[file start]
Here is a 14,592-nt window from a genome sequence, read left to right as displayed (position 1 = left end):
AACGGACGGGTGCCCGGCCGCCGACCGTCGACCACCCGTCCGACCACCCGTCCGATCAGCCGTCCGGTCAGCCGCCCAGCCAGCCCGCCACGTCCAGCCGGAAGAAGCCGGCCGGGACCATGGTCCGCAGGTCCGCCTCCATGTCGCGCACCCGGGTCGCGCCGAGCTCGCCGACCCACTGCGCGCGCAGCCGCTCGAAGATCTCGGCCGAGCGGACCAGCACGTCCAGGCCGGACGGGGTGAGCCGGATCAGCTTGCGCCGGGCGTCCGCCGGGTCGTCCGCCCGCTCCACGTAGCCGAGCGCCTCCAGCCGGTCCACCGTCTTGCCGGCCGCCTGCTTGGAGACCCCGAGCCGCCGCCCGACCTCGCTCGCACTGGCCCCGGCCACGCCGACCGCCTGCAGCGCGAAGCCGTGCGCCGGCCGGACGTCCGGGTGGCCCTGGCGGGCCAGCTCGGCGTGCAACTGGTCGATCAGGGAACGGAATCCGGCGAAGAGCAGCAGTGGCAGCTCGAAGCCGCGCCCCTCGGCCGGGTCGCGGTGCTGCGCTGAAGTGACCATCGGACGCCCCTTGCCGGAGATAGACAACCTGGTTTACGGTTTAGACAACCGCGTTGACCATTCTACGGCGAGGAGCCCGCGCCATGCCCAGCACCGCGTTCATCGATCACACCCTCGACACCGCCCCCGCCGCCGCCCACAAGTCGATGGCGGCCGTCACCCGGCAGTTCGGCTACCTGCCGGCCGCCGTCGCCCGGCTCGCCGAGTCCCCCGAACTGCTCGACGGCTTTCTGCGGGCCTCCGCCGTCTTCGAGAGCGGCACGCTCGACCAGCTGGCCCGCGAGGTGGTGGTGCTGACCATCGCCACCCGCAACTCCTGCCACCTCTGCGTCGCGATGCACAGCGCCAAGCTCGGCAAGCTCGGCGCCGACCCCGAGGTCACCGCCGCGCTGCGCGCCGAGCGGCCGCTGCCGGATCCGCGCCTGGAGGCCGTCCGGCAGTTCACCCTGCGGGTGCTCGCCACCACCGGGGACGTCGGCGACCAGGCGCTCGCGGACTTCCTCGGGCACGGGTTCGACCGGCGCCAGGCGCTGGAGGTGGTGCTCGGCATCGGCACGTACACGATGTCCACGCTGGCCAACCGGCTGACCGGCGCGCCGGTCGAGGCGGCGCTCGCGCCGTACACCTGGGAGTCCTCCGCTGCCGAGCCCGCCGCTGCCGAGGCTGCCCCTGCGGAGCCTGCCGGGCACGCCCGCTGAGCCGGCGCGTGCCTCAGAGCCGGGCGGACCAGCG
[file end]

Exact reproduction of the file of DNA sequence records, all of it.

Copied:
Here is a 14,592-nt window from a genome sequence, read left to right as displayed (position 1 = left end):
AACGGACGGGTGCCCGGCCGCCGACCGTCGACCACCCGTCCGACCACCCGTCCGATCAGCCGTCCGGTCAGCCGCCCAGCCAGCCCGCCACGTCCAGCCGGAAGAAGCCGGCCGGGACCATGGTCCGCAGGTCCGCCTCCATGTCGCGCACCCGGGTCGCGCCGAGCTCGCCGACCCACTGCGCGCGCAGCCGCTCGAAGATCTCGGCCGAGCGGACCAGCACGTCCAGGCCGGACGGGGTGAGCCGGATCAGCTTGCGCCGGGCGTCCGCCGGGTCGTCCGCCCGCTCCACGTAGCCGAGCGCCTCCAGCCGGTCCACCGTCTTGCCGGCCGCCTGCTTGGAGACCCCGAGCCGCCGCCCGACCTCGCTCGCACTGGCCCCGGCCACGCCGACCGCCTGCAGCGCGAAGCCGTGCGCCGGCCGGACGTCCGGGTGGCCCTGGCGGGCCAGCTCGGCGTGCAACTGGTCGATCAGGGAACGGAATCCGGCGAAGAGCAGCAGTGGCAGCTCGAAGCCGCGCCCCTCGGCCGGGTCGCGGTGCTGCGCTGAAGTGACCATCGGACGCCCCTTGCCGGAGATAGACAACCTGGTTTACGGTTTAGACAACCGCGTTGACCATTCTACGGCGAGGAGCCCGCGCCATGCCCAGCACCGCGTTCATCGATCACACCCTCGACACCGCCCCCGCCGCCGCCCACAAGTCGATGGCGGCCGTCACCCGGCAGTTCGGCTACCTGCCGGCCGCCGTCGCCCGGCTCGCCGAGTCCCCCGAACTGCTCGACGGCTTTCTGCGGGCCTCCGCCGTCTTCGAGAGCGGCACGCTCGACCAGCTGGCCCGCGAGGTGGTGGTGCTGACCATCGCCACCCGCAACTCCTGCCACCTCTGCGTCGCGATGCACAGCGCCAAGCTCGGCAAGCTCGGCGCCGACCCCGAGGTCACCGCCGCGCTGCGCGCCGAGCGGCCGCTGCCGGATCCGCGCCTGGAGGCCGTCCGGCAGTTCACCCTGCGGGTGCTCGCCACCACCGGGGACGTCGGCGACCAGGCGCTCGCGGACTTCCTCGGGCACGGGTTCGACCGGCGCCAGGCGCTGGAGGTGGTGCTCGGCATCGGCACGTACACGATGTCCACGCTGGCCAACCGGCTGACCGGCGCGCCGGTCGAGGCGGCGCTCGCGCCGTACACCTGGGAGTCCTCCGCTGCCGAGCCCGCCGCTGCCGAGGCTGCCCCTGCGGAGCCTGCCGGGCACGCCCGCTGAGCCGGCGCGTGCCTCAGAGCCGGGCGGACCAGCG